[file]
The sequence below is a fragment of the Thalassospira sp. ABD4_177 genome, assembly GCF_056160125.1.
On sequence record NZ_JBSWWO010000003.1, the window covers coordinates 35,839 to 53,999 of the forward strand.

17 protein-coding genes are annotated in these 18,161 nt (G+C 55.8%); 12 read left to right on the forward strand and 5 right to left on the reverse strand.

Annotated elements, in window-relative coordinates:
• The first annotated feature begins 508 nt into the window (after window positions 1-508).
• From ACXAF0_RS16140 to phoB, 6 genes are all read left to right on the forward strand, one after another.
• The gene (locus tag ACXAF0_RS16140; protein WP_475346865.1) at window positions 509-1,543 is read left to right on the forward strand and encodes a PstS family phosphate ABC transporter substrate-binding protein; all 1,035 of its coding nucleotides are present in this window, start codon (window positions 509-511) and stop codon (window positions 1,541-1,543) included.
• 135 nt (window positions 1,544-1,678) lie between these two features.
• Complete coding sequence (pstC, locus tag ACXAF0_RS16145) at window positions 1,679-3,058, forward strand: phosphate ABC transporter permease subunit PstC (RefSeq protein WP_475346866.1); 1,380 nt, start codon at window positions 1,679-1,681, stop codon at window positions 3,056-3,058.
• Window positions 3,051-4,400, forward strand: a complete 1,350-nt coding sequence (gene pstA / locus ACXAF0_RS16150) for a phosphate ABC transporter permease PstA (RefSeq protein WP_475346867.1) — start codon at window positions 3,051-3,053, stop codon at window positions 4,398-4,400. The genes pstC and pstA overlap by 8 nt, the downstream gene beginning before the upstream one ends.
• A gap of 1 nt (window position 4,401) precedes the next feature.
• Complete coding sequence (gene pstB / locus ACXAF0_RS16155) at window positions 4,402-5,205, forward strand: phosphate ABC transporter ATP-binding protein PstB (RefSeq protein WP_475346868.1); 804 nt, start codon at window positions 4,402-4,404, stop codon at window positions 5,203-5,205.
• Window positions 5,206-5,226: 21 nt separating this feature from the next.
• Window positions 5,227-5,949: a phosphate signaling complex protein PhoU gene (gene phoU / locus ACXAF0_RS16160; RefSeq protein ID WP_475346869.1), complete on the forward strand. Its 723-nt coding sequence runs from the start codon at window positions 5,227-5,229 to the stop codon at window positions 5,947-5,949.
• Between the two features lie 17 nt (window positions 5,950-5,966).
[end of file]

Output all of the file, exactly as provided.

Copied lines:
The sequence below is a fragment of the Thalassospira sp. ABD4_177 genome, assembly GCF_056160125.1.
On sequence record NZ_JBSWWO010000003.1, the window covers coordinates 35,839 to 53,999 of the forward strand.

17 protein-coding genes are annotated in these 18,161 nt (G+C 55.8%); 12 read left to right on the forward strand and 5 right to left on the reverse strand.

Annotated elements, in window-relative coordinates:
• The first annotated feature begins 508 nt into the window (after window positions 1-508).
• From ACXAF0_RS16140 to phoB, 6 genes are all read left to right on the forward strand, one after another.
• The gene (locus tag ACXAF0_RS16140; protein WP_475346865.1) at window positions 509-1,543 is read left to right on the forward strand and encodes a PstS family phosphate ABC transporter substrate-binding protein; all 1,035 of its coding nucleotides are present in this window, start codon (window positions 509-511) and stop codon (window positions 1,541-1,543) included.
• 135 nt (window positions 1,544-1,678) lie between these two features.
• Complete coding sequence (pstC, locus tag ACXAF0_RS16145) at window positions 1,679-3,058, forward strand: phosphate ABC transporter permease subunit PstC (RefSeq protein WP_475346866.1); 1,380 nt, start codon at window positions 1,679-1,681, stop codon at window positions 3,056-3,058.
• Window positions 3,051-4,400, forward strand: a complete 1,350-nt coding sequence (gene pstA / locus ACXAF0_RS16150) for a phosphate ABC transporter permease PstA (RefSeq protein WP_475346867.1) — start codon at window positions 3,051-3,053, stop codon at window positions 4,398-4,400. The genes pstC and pstA overlap by 8 nt, the downstream gene beginning before the upstream one ends.
• A gap of 1 nt (window position 4,401) precedes the next feature.
• Complete coding sequence (gene pstB / locus ACXAF0_RS16155) at window positions 4,402-5,205, forward strand: phosphate ABC transporter ATP-binding protein PstB (RefSeq protein WP_475346868.1); 804 nt, start codon at window positions 4,402-4,404, stop codon at window positions 5,203-5,205.
• Window positions 5,206-5,226: 21 nt separating this feature from the next.
• Window positions 5,227-5,949: a phosphate signaling complex protein PhoU gene (gene phoU / locus ACXAF0_RS16160; RefSeq protein ID WP_475346869.1), complete on the forward strand. Its 723-nt coding sequence runs from the start codon at window positions 5,227-5,229 to the stop codon at window positions 5,947-5,949.
• Between the two features lie 17 nt (window positions 5,950-5,966).